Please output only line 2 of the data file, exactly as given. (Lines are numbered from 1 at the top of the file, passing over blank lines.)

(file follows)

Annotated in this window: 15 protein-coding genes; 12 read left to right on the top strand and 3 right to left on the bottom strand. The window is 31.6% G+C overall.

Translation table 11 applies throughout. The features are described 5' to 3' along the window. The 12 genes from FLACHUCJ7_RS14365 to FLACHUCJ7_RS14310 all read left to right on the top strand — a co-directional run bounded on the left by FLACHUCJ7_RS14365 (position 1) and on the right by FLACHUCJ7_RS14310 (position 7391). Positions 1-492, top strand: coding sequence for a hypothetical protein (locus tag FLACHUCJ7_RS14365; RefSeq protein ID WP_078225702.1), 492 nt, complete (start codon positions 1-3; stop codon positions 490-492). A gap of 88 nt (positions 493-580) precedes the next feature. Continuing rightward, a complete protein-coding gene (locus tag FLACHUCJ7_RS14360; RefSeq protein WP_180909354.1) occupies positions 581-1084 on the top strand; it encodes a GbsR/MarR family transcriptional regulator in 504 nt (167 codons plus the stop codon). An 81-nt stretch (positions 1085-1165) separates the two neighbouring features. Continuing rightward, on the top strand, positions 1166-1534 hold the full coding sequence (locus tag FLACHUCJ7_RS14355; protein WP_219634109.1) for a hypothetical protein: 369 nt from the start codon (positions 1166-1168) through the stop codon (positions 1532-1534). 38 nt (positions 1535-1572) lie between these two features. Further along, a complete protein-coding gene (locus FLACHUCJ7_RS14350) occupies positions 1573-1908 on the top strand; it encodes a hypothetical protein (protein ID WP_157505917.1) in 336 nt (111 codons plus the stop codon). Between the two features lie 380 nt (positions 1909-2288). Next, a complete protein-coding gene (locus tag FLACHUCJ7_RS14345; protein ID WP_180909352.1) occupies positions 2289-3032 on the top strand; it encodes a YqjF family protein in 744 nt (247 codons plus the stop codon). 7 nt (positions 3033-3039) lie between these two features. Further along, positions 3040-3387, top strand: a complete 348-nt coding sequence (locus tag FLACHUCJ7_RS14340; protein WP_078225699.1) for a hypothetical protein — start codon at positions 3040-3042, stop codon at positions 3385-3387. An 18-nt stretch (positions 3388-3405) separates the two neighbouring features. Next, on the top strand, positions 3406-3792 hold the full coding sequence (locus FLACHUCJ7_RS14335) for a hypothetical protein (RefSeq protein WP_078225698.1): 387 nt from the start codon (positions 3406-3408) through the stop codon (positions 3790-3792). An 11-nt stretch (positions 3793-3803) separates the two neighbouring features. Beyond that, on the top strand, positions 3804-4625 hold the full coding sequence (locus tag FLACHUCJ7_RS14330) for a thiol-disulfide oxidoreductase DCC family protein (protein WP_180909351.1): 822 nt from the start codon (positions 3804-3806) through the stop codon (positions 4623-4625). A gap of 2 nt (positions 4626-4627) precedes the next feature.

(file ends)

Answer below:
Translation table 11 applies throughout. The features are described 5' to 3' along the window. The 12 genes from FLACHUCJ7_RS14365 to FLACHUCJ7_RS14310 all read left to right on the top strand — a co-directional run bounded on the left by FLACHUCJ7_RS14365 (position 1) and on the right by FLACHUCJ7_RS14310 (position 7391). Positions 1-492, top strand: coding sequence for a hypothetical protein (locus tag FLACHUCJ7_RS14365; RefSeq protein ID WP_078225702.1), 492 nt, complete (start codon positions 1-3; stop codon positions 490-492). A gap of 88 nt (positions 493-580) precedes the next feature. Continuing rightward, a complete protein-coding gene (locus tag FLACHUCJ7_RS14360; RefSeq protein WP_180909354.1) occupies positions 581-1084 on the top strand; it encodes a GbsR/MarR family transcriptional regulator in 504 nt (167 codons plus the stop codon). An 81-nt stretch (positions 1085-1165) separates the two neighbouring features. Continuing rightward, on the top strand, positions 1166-1534 hold the full coding sequence (locus tag FLACHUCJ7_RS14355; protein WP_219634109.1) for a hypothetical protein: 369 nt from the start codon (positions 1166-1168) through the stop codon (positions 1532-1534). 38 nt (positions 1535-1572) lie between these two features. Further along, a complete protein-coding gene (locus FLACHUCJ7_RS14350) occupies positions 1573-1908 on the top strand; it encodes a hypothetical protein (protein ID WP_157505917.1) in 336 nt (111 codons plus the stop codon). Between the two features lie 380 nt (positions 1909-2288). Next, a complete protein-coding gene (locus tag FLACHUCJ7_RS14345; protein ID WP_180909352.1) occupies positions 2289-3032 on the top strand; it encodes a YqjF family protein in 744 nt (247 codons plus the stop codon). 7 nt (positions 3033-3039) lie between these two features. Further along, positions 3040-3387, top strand: a complete 348-nt coding sequence (locus tag FLACHUCJ7_RS14340; protein WP_078225699.1) for a hypothetical protein — start codon at positions 3040-3042, stop codon at positions 3385-3387. An 18-nt stretch (positions 3388-3405) separates the two neighbouring features. Next, on the top strand, positions 3406-3792 hold the full coding sequence (locus FLACHUCJ7_RS14335) for a hypothetical protein (RefSeq protein WP_078225698.1): 387 nt from the start codon (positions 3406-3408) through the stop codon (positions 3790-3792). An 11-nt stretch (positions 3793-3803) separates the two neighbouring features. Beyond that, on the top strand, positions 3804-4625 hold the full coding sequence (locus tag FLACHUCJ7_RS14330) for a thiol-disulfide oxidoreductase DCC family protein (protein WP_180909351.1): 822 nt from the start codon (positions 3804-3806) through the stop codon (positions 4623-4625). A gap of 2 nt (positions 4626-4627) precedes the next feature.